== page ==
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50+: Live Better, Longer

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Thoughtful reflection

Other real-life examples

Judith Green, an Orthodox Jew living in Los Angeles' Los Feliz neighborhood, says she doesn't have to wait for more studies to recognize the benefits that 30 years of private prayer have had on her own health. Every Friday at sundown, the start of the Jewish Sabbath, the 62-year-old South Africa native lights traditional Sabbath candles and spends up to 20 minutes praying for herself and her loved ones, asking for guidance and assistance from "a power outside ourselves that can make things possible."

For Green, who describes her health as very good, the practice serves as a weekly reality check. "It helps remind me that I can't control everything in my life," she says. "I just need to have the patience to let things come around on their own if that's what's supposed to happen."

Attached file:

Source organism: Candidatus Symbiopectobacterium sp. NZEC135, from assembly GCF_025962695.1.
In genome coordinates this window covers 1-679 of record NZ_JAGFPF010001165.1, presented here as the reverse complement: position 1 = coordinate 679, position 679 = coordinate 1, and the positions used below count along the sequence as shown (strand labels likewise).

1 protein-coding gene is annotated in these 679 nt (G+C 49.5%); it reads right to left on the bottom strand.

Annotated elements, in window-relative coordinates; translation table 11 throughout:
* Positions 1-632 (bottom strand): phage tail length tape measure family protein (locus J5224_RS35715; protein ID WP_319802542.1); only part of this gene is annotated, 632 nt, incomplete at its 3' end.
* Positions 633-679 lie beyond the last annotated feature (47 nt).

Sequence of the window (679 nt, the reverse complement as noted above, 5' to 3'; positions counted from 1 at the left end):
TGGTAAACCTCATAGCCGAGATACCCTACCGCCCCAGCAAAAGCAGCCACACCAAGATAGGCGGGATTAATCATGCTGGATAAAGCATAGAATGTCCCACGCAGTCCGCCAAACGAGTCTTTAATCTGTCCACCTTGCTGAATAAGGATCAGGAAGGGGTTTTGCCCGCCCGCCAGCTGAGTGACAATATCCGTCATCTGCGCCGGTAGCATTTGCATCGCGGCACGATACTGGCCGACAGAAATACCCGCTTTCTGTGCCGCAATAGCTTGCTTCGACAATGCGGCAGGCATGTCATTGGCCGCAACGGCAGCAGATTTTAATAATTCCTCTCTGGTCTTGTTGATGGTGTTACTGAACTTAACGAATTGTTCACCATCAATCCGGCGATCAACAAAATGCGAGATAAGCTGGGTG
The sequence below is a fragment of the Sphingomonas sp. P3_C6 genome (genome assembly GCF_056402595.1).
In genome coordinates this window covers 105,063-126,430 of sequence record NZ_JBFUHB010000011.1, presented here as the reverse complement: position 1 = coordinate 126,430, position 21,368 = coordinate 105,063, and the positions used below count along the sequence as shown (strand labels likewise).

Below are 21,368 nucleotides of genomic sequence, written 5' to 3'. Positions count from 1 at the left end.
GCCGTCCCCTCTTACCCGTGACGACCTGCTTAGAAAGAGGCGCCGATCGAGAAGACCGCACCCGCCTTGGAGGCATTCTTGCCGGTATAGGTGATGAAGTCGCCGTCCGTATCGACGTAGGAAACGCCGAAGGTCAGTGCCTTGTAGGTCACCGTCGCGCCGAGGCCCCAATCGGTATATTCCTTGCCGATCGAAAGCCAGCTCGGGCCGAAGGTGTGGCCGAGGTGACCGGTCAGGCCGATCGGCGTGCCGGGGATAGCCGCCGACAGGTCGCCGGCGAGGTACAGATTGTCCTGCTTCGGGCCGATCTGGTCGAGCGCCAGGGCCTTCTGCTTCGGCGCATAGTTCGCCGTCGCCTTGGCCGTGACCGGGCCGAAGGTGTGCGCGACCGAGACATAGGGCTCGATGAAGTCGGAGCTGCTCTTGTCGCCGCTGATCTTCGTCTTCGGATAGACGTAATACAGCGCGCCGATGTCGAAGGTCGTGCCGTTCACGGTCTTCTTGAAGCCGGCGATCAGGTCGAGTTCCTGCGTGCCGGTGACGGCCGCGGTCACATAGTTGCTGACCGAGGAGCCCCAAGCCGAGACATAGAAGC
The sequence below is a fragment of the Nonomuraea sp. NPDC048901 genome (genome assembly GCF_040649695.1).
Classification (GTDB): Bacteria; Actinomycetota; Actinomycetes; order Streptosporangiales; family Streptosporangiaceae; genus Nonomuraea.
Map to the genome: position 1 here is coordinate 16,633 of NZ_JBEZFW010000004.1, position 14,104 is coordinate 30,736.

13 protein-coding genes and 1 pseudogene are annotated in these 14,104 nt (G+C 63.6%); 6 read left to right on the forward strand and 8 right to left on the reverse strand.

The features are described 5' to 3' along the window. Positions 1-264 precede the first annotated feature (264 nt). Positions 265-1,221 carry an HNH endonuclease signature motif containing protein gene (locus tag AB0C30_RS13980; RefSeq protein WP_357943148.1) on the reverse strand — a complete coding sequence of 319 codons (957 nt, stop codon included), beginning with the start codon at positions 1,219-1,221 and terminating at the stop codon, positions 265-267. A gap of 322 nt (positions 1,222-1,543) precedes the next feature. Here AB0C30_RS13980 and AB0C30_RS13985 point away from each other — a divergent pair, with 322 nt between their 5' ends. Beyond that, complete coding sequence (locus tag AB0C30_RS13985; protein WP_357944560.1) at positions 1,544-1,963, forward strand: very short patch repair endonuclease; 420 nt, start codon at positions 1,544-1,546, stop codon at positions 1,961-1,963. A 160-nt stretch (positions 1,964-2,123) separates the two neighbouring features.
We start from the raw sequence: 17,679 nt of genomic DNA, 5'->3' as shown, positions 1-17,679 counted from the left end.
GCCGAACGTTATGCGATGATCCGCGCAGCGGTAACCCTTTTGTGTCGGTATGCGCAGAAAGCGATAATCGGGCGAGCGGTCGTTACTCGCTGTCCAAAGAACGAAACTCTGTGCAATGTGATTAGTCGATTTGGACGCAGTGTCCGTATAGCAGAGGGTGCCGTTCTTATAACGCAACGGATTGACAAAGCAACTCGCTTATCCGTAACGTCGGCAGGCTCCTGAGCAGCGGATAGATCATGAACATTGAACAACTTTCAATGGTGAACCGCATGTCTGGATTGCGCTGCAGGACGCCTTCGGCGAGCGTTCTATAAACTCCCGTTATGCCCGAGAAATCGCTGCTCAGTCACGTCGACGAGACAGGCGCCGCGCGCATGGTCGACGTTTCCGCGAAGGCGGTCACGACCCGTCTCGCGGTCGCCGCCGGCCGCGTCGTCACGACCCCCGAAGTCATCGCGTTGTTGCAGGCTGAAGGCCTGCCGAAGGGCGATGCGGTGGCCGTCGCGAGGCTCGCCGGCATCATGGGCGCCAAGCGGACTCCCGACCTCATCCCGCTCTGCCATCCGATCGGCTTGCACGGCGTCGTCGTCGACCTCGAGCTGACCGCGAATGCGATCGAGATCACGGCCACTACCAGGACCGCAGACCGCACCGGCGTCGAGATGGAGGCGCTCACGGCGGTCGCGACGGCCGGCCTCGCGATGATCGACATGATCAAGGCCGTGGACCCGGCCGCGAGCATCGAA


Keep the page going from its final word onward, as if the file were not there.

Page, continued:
Norma Jean Jahn, who lives in Southern California's sprawling San Fernando Valley, feels similarly. The 74-year-old former accountant for Warner Bros. Records calls her health excellent and attributes much of it to her twice-daily meditation sessions, one before noon and the other around 4 p.m. "It relieves stress, and stress is a killer," she says.

Jahn discovered TM eight years ago and said her introduction to it couldn't have come at a better time. "I think it saved my life," she says. "I was under a tremendous amount of stress, and I felt like I was ready for a stroke or a heart attack. The stress just drained all the energy out of me. It was just a struggle to get through the day."

Now, thanks in part to meditation, Jahn also goes to the gym three days a week. She controls stress, rather than vice versa.

"My life," she says, "has turned around completely."

Stephen Gregory has been a journalist for 10 years and has worked for such publications as The Los Angeles Times, The San Diego Union-Tribune, and U.S. News and World Report.


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